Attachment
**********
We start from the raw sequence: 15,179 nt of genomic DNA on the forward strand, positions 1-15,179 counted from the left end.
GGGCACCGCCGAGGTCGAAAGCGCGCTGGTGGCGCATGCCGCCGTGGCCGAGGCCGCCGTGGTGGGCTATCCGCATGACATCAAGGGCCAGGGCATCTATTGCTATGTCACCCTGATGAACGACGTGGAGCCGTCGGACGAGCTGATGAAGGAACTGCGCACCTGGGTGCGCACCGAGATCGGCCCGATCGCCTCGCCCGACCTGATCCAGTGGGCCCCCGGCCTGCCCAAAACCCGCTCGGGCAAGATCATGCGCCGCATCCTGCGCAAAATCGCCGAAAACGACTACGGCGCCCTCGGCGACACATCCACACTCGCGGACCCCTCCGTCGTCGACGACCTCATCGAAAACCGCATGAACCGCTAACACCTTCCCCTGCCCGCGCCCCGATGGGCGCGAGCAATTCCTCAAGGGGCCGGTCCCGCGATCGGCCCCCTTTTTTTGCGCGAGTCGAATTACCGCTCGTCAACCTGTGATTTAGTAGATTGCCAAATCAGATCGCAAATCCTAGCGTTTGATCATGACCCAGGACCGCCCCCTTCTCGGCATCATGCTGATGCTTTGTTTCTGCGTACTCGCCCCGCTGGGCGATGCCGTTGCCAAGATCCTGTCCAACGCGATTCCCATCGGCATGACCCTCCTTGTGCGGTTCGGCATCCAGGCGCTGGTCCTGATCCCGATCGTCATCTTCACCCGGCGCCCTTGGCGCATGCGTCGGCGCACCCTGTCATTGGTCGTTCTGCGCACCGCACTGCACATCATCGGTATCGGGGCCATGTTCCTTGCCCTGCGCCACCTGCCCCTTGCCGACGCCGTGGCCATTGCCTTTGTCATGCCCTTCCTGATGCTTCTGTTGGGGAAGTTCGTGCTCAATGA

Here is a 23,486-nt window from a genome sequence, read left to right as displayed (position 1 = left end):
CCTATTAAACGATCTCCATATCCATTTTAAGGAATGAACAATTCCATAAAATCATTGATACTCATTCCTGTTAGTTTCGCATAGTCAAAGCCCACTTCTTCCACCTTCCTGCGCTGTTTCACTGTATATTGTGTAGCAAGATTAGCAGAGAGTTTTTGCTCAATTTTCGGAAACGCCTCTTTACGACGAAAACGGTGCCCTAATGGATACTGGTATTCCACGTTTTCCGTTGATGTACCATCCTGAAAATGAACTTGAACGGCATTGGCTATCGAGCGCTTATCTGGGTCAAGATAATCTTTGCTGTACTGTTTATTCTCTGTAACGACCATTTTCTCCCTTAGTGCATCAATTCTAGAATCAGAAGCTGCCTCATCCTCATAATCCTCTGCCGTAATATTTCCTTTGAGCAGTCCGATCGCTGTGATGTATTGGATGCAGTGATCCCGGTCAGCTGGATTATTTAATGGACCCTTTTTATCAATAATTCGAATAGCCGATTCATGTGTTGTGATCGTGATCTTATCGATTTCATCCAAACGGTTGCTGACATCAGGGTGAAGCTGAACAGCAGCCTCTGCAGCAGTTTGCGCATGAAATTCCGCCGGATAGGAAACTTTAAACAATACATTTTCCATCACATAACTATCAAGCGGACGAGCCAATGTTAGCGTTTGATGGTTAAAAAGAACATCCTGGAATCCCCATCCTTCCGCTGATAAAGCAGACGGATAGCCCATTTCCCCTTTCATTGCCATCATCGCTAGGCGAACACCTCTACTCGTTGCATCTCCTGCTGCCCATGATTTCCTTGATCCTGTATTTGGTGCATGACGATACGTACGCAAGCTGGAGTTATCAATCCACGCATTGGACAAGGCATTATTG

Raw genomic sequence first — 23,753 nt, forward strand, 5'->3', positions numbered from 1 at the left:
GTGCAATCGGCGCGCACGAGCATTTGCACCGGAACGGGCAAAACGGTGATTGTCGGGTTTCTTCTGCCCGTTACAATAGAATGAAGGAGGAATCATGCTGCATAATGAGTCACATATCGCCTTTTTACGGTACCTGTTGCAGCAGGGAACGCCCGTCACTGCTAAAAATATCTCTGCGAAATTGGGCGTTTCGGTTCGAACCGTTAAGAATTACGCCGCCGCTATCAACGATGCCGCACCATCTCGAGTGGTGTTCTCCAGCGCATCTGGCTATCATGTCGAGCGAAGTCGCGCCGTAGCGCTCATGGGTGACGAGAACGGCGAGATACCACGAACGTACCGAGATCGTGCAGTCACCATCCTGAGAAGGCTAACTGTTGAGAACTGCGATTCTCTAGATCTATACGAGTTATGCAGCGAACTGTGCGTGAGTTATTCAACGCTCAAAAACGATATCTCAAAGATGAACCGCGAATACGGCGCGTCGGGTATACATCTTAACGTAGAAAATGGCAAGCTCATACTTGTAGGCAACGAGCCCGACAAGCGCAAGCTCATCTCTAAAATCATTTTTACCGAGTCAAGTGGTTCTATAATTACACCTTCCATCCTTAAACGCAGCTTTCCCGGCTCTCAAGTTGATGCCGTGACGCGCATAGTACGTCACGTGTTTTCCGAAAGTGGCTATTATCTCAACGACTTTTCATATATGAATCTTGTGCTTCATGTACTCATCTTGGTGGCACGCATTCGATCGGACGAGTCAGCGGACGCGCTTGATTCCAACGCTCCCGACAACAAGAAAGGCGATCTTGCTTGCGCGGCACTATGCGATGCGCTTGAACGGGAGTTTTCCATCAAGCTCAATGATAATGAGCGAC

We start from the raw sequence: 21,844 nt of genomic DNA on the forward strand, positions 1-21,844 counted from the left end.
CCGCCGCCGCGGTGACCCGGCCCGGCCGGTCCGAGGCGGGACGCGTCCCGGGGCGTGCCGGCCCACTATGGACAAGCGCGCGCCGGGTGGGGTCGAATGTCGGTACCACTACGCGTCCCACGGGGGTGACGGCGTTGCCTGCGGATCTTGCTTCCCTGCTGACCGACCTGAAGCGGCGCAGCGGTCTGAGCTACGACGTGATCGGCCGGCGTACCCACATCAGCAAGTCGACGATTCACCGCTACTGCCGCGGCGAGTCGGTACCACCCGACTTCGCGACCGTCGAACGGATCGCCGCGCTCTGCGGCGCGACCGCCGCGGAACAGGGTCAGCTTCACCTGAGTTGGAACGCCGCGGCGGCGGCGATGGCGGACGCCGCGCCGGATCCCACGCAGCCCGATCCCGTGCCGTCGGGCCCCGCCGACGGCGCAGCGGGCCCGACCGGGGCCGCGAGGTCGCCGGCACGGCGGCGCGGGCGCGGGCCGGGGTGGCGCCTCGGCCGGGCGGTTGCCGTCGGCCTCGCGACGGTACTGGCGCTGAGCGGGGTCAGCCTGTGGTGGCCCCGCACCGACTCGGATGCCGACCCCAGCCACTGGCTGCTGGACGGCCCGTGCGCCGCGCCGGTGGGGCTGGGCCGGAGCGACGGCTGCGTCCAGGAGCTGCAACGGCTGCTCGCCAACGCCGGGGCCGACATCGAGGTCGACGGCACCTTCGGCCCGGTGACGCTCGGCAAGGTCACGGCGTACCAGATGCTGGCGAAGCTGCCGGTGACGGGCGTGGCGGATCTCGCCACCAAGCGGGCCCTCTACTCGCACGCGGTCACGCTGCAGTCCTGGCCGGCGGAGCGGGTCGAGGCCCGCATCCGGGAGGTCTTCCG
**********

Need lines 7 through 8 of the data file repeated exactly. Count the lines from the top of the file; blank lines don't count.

We start from the raw sequence: 21,844 nt of genomic DNA on the forward strand, positions 1-21,844 counted from the left end.
CCGCCGCCGCGGTGACCCGGCCCGGCCGGTCCGAGGCGGGACGCGTCCCGGGGCGTGCCGGCCCACTATGGACAAGCGCGCGCCGGGTGGGGTCGAATGTCGGTACCACTACGCGTCCCACGGGGGTGACGGCGTTGCCTGCGGATCTTGCTTCCCTGCTGACCGACCTGAAGCGGCGCAGCGGTCTGAGCTACGACGTGATCGGCCGGCGTACCCACATCAGCAAGTCGACGATTCACCGCTACTGCCGCGGCGAGTCGGTACCACCCGACTTCGCGACCGTCGAACGGATCGCCGCGCTCTGCGGCGCGACCGCCGCGGAACAGGGTCAGCTTCACCTGAGTTGGAACGCCGCGGCGGCGGCGATGGCGGACGCCGCGCCGGATCCCACGCAGCCCGATCCCGTGCCGTCGGGCCCCGCCGACGGCGCAGCGGGCCCGACCGGGGCCGCGAGGTCGCCGGCACGGCGGCGCGGGCGCGGGCCGGGGTGGCGCCTCGGCCGGGCGGTTGCCGTCGGCCTCGCGACGGTACTGGCGCTGAGCGGGGTCAGCCTGTGGTGGCCCCGCACCGACTCGGATGCCGACCCCAGCCACTGGCTGCTGGACGGCCCGTGCGCCGCGCCGGTGGGGCTGGGCCGGAGCGACGGCTGCGTCCAGGAGCTGCAACGGCTGCTCGCCAACGCCGGGGCCGACATCGAGGTCGACGGCACCTTCGGCCCGGTGACGCTCGGCAAGGTCACGGCGTACCAGATGCTGGCGAAGCTGCCGGTGACGGGCGTGGCGGATCTCGCCACCAAGCGGGCCCTCTACTCGCACGCGGTCACGCTGCAGTCCTGGCCGGCGGAGCGGGTCGAGGCCCGCATCCGGGAGGTCTTCCG